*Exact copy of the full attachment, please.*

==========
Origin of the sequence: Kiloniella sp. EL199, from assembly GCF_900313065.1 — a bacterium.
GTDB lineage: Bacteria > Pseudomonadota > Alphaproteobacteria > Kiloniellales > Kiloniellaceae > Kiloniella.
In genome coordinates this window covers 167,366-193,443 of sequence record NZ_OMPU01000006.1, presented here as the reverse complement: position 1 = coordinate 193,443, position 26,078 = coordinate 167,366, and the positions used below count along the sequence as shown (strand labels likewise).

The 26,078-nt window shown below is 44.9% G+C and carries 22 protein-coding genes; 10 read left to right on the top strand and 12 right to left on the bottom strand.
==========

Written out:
Origin of the sequence: Kiloniella sp. EL199, from assembly GCF_900313065.1 — a bacterium.
GTDB lineage: Bacteria > Pseudomonadota > Alphaproteobacteria > Kiloniellales > Kiloniellaceae > Kiloniella.
In genome coordinates this window covers 167,366-193,443 of sequence record NZ_OMPU01000006.1, presented here as the reverse complement: position 1 = coordinate 193,443, position 26,078 = coordinate 167,366, and the positions used below count along the sequence as shown (strand labels likewise).

The 26,078-nt window shown below is 44.9% G+C and carries 22 protein-coding genes; 10 read left to right on the top strand and 12 right to left on the bottom strand.